When we first meet Mina (Patricia Lynn), the central character of Hunger and Thirst Theatre’s new production Your Invisible Corset, the pretty young teacher is residing at a dreary psychiatric facility run by the sympathetic but no-nonsense Dr. Susan Ward (Elizabeth Anne Rimar). Mina is plagued by vivid, haunting dreams from which she wakes up screaming, with blood on her fingernails. She is also regularly checking her neck for bite marks, and making constant references to the mysterious “him”– an imperious presence who is seemingly trying to tie her into an increasingly tight corset as she sleeps. Although the “him” is never mentioned by name throughout the entire play, the audience immediately knows from the opening scene just who Mina is afraid of. Your Invisible Corset is set in our cellphone-obsessed modern times, but our heroine is being pursued by the one of the most famous and most enduring antagonists of literary and pop culture history: the eternal Count Dracula. Mina’s fear becomes even more palpable when she learns of the “death” of her friend Lucy (Emily Kitchens), who coincidentally also happens to be the estranged wife of Dr. Susan. The wide-eyed and post-orgasmic-voiced Lucy starts appearing regularly in Mia’s visions. However, in contrast to Mina’s terror, Lucy is positively ecstatic from her encounters with the vampire. While sharing her romantic stories, Lucy tries to enlighten her friend about the joys of sweet surrender to the “Master”… and how submission to “him” can be a source of feminine empowerment and sexual liberation. Will Mina drink the
Kool Aid blood and give in to this mysteriously titillating philosophy?
Meanwhile, the audience learns that Mina’s handsome husband Jon (Patrick T. Horn) is a vampire fanatic who actually visited the famous count in Romania several times in the past. (The modern day cellphone mentioned earlier actually plays a pivotal role in the story…) Now, John takes on the role of Mia’s protector as well as the modern-day vampire hunter, carrying around his wooden stake and rosary beads. Mia’s concurrent fear of/fascination with her mysterious tormentor, combined with Jon’s obsession with bringing down this modern-day bloodsucker, are slowly becoming a nerve-wracking obsession for the couple– especially because Dracula, the master manipulator and shapeshifter, proves to be a formidable opponent. The holy water is soon flowing freely…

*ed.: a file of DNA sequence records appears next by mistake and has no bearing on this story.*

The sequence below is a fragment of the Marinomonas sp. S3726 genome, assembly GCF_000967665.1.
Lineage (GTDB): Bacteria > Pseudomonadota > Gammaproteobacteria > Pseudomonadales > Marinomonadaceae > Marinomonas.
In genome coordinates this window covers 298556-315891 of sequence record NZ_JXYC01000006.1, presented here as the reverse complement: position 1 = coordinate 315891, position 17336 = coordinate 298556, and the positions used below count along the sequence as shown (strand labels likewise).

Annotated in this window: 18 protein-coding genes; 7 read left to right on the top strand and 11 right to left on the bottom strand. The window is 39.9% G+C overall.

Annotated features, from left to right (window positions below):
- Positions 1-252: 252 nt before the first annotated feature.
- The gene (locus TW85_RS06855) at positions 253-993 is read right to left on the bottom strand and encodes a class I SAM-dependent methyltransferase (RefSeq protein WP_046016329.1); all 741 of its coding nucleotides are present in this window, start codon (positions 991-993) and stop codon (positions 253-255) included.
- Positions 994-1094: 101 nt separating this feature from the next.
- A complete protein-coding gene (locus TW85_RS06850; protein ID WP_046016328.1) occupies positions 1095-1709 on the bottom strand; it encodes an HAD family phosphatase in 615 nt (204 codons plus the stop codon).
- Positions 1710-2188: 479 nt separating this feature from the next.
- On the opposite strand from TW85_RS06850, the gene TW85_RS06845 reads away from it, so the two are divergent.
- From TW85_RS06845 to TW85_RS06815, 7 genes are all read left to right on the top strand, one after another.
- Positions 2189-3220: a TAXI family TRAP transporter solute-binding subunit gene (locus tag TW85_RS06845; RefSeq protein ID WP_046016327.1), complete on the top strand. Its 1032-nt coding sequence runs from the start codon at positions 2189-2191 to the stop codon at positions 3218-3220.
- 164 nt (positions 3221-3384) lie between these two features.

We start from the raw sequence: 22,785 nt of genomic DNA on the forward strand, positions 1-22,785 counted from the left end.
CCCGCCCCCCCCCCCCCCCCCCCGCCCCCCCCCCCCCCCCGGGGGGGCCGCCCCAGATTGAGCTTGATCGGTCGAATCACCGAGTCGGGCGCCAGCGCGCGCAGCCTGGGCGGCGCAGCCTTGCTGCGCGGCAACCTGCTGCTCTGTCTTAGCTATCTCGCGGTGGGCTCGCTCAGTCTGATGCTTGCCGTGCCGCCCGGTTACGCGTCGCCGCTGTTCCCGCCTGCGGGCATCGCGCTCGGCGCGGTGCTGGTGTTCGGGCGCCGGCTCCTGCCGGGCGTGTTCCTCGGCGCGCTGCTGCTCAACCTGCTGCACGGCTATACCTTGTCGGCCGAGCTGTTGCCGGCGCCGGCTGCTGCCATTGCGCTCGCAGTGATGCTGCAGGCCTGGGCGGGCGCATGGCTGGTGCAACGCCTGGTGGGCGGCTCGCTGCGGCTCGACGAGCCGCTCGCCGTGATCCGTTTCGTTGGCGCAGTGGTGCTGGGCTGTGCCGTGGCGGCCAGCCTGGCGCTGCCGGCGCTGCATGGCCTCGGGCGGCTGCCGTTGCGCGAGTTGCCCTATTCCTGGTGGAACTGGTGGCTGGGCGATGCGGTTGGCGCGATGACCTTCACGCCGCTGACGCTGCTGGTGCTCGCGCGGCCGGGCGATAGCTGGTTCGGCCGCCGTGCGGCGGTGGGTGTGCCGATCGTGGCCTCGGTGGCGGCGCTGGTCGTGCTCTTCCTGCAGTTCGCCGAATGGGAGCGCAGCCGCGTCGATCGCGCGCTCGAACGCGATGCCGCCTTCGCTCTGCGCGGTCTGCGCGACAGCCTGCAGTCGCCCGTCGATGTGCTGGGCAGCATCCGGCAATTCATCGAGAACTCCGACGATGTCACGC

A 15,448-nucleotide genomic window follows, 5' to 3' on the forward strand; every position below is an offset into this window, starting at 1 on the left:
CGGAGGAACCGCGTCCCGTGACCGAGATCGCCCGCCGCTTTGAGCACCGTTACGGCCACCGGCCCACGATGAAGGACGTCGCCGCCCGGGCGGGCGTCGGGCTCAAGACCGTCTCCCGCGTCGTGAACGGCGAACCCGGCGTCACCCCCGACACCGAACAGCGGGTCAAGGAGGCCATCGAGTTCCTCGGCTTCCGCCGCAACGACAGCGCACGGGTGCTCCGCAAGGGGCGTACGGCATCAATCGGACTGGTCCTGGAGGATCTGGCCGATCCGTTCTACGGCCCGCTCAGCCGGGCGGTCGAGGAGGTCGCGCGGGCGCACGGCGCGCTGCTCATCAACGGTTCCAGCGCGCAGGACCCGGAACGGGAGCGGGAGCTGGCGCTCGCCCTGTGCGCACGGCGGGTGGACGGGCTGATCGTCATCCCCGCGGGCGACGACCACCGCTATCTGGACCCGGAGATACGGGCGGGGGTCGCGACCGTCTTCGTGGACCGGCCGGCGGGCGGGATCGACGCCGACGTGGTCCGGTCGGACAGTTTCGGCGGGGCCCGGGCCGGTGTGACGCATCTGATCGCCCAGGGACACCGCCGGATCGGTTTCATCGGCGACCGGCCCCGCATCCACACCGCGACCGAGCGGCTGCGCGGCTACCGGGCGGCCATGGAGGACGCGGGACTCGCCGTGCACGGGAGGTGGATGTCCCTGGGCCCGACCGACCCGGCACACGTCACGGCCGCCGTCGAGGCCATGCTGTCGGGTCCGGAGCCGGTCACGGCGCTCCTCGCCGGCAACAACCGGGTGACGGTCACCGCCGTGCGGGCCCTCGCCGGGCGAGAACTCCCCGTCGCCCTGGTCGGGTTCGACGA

Written by Patricia Lynn and directed by Jacob Titus, Your Invisible Corset offers a renegade take on the eternal, oft-reinterpreted Bram Stoker tale, focusing almost entirely on the female characters. Lynn’s script pays great homage to the original story, complete with the source material’s now-familiar themes– fantasy versus reality, dominance versus submission, insanity versus stability, and of course the basic “good versus evil”. However, this vivid re-imagining of the classic also offers some unique and smartly authentic twists. Supernatural elements aside, Your Invisible Corset explores the very real issues of consent, empowerment, sexual and emotional manipulation, and even the dynamics of modern-day relationships in an era of ever-changing gender roles. The new interpretations explored in Lynn’s script are more relevant than ever as we enter 2019.
Your Invisible Corset is bolstered by vivid performances by the young and hard-working cast. Patricia Lynn and Patrick T. Horn have excellent chemistry as the wife-and-husband team being mutually tormented by the nameless (and, up until he very end, faceless) vampire. As Lucy, Emily Kitchens has a dynamic and at times downright ghostly presence. As Susan, Elizabeth Anne Rimar morphs from staid psychiatrist to an active member of the “Vampire Resistance” by the end of the First Act, and it’s great fun to watch. Rounding out the cast is Lauren Lublow as a modern-day version of Stoker’s Renfield— described by Dr. Susan as one of the psychiatric hospital’s “more unusual patients”. That’s an understatement… Lubow plays the role with appropriately unsettling indulgence. The sound, lighting, and set design of Your Invisible Corset are all simple and sharp yet astonishingly effective. As a result, the intimate space of the Flamboyan Theatre has never looked better or more utilized. The stage is adorned with actual plain wooden coffins. At first, they blend into the scenery as no more than innocent benches and tables. But those same coffins take on a darker vibe as the play’s undertones of psychological horror become more intense.
Hunger and Thirst’s new production has plenty of thrills alongside plenty of smart insight for both modern day vampire “believers” and skeptics alike. At the risk of making an oft-used cliche, Your Invisible Corset has plenty of… well, bite.
Hunger and Thirst Theatre’s Your Invisible Corset, written by Patricia Lynn and directed by Jacob Titus, runs through Saturday, October 27th, at The Flamboyan Theater at The Clemente, 107 Suffolk Street, New York City. Visit here for tickets and more information.
(Photos by Al Foote III.)